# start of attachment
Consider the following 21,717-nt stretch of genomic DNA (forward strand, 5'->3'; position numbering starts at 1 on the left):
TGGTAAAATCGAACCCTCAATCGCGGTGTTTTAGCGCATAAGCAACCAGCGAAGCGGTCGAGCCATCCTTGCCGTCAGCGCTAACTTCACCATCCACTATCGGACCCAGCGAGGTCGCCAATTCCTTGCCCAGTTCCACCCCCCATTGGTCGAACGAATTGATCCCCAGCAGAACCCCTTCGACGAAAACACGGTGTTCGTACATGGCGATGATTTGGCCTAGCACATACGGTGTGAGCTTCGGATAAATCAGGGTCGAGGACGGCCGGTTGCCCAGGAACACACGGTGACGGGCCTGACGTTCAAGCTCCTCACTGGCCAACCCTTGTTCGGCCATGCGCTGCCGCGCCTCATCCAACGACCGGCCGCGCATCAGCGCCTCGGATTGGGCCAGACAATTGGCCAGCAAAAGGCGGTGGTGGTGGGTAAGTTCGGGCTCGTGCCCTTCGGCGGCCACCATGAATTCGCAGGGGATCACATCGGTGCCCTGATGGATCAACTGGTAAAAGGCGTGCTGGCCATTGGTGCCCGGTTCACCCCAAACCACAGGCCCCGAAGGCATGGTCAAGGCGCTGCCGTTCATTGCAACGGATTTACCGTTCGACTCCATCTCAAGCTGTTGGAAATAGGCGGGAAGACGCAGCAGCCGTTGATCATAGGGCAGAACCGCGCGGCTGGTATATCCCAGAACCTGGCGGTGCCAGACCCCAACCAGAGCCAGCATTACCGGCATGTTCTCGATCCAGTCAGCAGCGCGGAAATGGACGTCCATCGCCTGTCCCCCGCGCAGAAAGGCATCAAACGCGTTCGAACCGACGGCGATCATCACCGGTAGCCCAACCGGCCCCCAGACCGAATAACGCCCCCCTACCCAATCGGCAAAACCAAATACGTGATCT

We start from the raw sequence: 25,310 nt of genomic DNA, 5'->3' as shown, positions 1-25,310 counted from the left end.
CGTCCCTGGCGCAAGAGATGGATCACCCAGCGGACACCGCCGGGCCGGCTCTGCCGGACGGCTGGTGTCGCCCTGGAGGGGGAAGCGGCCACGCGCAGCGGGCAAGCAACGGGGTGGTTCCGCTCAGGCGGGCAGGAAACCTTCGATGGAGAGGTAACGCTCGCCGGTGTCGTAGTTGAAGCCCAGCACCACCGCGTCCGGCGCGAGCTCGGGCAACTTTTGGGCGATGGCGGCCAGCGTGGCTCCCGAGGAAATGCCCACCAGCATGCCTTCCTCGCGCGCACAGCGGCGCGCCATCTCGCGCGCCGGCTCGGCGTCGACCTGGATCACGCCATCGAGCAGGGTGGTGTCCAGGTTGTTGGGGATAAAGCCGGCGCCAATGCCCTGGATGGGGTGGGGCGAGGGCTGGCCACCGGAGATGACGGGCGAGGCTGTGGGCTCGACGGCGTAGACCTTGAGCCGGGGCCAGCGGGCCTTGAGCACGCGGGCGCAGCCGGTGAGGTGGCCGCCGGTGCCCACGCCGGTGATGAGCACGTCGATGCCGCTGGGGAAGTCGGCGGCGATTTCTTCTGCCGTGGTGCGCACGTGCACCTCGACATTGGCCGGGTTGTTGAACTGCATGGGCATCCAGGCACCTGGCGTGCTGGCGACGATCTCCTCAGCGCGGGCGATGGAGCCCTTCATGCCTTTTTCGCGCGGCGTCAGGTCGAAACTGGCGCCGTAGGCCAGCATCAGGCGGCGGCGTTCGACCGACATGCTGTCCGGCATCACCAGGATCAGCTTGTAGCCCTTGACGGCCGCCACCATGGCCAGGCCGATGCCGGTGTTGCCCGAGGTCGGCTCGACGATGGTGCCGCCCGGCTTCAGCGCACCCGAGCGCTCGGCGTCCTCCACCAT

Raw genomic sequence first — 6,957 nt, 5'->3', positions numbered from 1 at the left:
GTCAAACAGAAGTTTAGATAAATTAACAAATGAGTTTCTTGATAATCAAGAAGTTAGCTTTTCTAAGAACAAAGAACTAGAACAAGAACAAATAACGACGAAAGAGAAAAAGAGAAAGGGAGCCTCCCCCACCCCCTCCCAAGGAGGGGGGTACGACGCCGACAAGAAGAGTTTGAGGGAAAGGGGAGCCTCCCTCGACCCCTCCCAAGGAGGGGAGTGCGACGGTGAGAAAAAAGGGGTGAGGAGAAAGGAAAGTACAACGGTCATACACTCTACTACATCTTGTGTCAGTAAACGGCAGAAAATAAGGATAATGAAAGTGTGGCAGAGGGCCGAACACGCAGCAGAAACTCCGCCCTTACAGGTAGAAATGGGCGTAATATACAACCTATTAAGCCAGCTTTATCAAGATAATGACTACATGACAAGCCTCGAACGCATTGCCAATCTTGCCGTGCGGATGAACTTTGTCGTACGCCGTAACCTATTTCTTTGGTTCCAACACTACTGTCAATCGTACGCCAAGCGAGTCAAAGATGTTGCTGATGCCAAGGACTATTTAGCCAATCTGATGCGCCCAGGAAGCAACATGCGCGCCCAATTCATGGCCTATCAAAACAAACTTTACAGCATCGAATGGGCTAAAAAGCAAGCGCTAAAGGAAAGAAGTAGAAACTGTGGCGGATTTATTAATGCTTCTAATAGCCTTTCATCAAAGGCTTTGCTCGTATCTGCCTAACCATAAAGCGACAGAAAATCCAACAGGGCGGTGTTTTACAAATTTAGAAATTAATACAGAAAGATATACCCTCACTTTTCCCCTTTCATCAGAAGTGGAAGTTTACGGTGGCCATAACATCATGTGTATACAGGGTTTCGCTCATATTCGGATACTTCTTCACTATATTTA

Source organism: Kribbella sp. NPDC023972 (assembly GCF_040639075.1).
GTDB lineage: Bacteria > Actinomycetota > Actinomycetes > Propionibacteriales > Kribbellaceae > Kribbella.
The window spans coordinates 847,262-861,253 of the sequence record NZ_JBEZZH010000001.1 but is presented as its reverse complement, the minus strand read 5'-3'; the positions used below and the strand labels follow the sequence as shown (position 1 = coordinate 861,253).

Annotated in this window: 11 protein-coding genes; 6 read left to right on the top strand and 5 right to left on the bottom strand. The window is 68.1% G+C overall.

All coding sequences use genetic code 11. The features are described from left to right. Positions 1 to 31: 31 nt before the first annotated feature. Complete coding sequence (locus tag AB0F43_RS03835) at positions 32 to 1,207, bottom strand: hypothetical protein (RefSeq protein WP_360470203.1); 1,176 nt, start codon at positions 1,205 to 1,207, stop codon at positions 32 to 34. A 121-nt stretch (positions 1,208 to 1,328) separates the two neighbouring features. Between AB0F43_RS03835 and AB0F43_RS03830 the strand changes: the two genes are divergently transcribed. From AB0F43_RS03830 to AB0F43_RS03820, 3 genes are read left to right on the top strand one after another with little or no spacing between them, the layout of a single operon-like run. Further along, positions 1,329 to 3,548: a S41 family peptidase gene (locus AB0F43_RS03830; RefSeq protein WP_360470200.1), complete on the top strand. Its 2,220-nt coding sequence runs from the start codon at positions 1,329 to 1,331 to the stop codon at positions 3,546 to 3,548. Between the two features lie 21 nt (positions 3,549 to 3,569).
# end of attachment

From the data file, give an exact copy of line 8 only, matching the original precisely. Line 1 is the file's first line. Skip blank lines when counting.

GTDB lineage: Bacteria > Actinomycetota > Actinomycetes > Propionibacteriales > Kribbellaceae > Kribbella.